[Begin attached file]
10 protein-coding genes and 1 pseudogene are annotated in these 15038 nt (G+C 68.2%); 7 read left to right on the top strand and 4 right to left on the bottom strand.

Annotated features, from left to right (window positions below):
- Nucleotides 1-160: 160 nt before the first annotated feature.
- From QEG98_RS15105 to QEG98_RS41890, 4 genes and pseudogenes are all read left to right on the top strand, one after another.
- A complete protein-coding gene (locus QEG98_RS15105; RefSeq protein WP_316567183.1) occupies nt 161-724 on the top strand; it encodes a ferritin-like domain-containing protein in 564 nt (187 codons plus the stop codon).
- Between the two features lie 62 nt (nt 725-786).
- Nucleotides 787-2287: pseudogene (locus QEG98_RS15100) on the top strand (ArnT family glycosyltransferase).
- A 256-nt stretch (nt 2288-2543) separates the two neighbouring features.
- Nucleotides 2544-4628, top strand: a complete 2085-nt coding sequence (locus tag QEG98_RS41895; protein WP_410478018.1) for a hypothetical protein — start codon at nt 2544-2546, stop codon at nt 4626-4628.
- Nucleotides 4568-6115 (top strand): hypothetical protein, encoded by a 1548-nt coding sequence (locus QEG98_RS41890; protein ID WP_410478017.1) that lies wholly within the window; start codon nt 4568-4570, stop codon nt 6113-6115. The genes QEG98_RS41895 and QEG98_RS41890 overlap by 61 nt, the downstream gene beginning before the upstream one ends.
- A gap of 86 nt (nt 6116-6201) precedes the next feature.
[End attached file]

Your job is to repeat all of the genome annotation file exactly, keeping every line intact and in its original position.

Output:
10 protein-coding genes and 1 pseudogene are annotated in these 15038 nt (G+C 68.2%); 7 read left to right on the top strand and 4 right to left on the bottom strand.

Annotated features, from left to right (window positions below):
- Nucleotides 1-160: 160 nt before the first annotated feature.
- From QEG98_RS15105 to QEG98_RS41890, 4 genes and pseudogenes are all read left to right on the top strand, one after another.
- A complete protein-coding gene (locus QEG98_RS15105; RefSeq protein WP_316567183.1) occupies nt 161-724 on the top strand; it encodes a ferritin-like domain-containing protein in 564 nt (187 codons plus the stop codon).
- Between the two features lie 62 nt (nt 725-786).
- Nucleotides 787-2287: pseudogene (locus QEG98_RS15100) on the top strand (ArnT family glycosyltransferase).
- A 256-nt stretch (nt 2288-2543) separates the two neighbouring features.
- Nucleotides 2544-4628, top strand: a complete 2085-nt coding sequence (locus tag QEG98_RS41895; protein WP_410478018.1) for a hypothetical protein — start codon at nt 2544-2546, stop codon at nt 4626-4628.
- Nucleotides 4568-6115 (top strand): hypothetical protein, encoded by a 1548-nt coding sequence (locus QEG98_RS41890; protein ID WP_410478017.1) that lies wholly within the window; start codon nt 4568-4570, stop codon nt 6113-6115. The genes QEG98_RS41895 and QEG98_RS41890 overlap by 61 nt, the downstream gene beginning before the upstream one ends.
- A gap of 86 nt (nt 6116-6201) precedes the next feature.